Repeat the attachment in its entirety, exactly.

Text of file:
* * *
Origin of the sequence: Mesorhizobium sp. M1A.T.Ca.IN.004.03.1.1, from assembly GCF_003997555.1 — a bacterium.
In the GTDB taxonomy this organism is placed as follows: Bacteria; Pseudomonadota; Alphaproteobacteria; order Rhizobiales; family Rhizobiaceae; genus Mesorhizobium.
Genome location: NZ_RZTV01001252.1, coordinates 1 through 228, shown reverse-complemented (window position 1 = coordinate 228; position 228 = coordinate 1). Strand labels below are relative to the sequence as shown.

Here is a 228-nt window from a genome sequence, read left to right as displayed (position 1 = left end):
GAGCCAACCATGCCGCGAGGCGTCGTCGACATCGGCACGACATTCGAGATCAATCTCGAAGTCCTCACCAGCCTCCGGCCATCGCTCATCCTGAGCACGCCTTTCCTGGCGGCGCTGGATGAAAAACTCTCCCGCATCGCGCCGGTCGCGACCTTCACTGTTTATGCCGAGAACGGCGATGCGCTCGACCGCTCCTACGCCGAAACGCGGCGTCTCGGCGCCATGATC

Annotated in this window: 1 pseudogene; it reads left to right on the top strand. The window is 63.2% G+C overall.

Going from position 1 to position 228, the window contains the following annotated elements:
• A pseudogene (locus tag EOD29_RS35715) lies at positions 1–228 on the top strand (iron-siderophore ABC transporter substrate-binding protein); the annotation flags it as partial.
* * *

Origin of the sequence: Mesorhizobium sp. M1A.T.Ca.IN.004.03.1.1, from assembly GCF_003997555.1 — a bacterium.
In the GTDB taxonomy this organism is placed as follows: Bacteria; Pseudomonadota; Alphaproteobacteria; order Rhizobiales; family Rhizobiaceae; genus Mesorhizobium.
Genome location: NZ_RZTV01001252.1, coordinates 1 through 228, shown reverse-complemented (window position 1 = coordinate 228; position 228 = coordinate 1). Strand labels below are relative to the sequence as shown.

Here is a 228-nt window from a genome sequence, read left to right as displayed (position 1 = left end):
GAGCCAACCATGCCGCGAGGCGTCGTCGACATCGGCACGACATTCGAGATCAATCTCGAAGTCCTCACCAGCCTCCGGCCATCGCTCATCCTGAGCACGCCTTTCCTGGCGGCGCTGGATGAAAAACTCTCCCGCATCGCGCCGGTCGCGACCTTCACTGTTTATGCCGAGAACGGCGATGCGCTCGACCGCTCCTACGCCGAAACGCGGCGTCTCGGCGCCATGATC

Annotated in this window: 1 pseudogene; it reads left to right on the top strand. The window is 63.2% G+C overall.

Going from position 1 to position 228, the window contains the following annotated elements:
• A pseudogene (locus tag EOD29_RS35715) lies at positions 1–228 on the top strand (iron-siderophore ABC transporter substrate-binding protein); the annotation flags it as partial.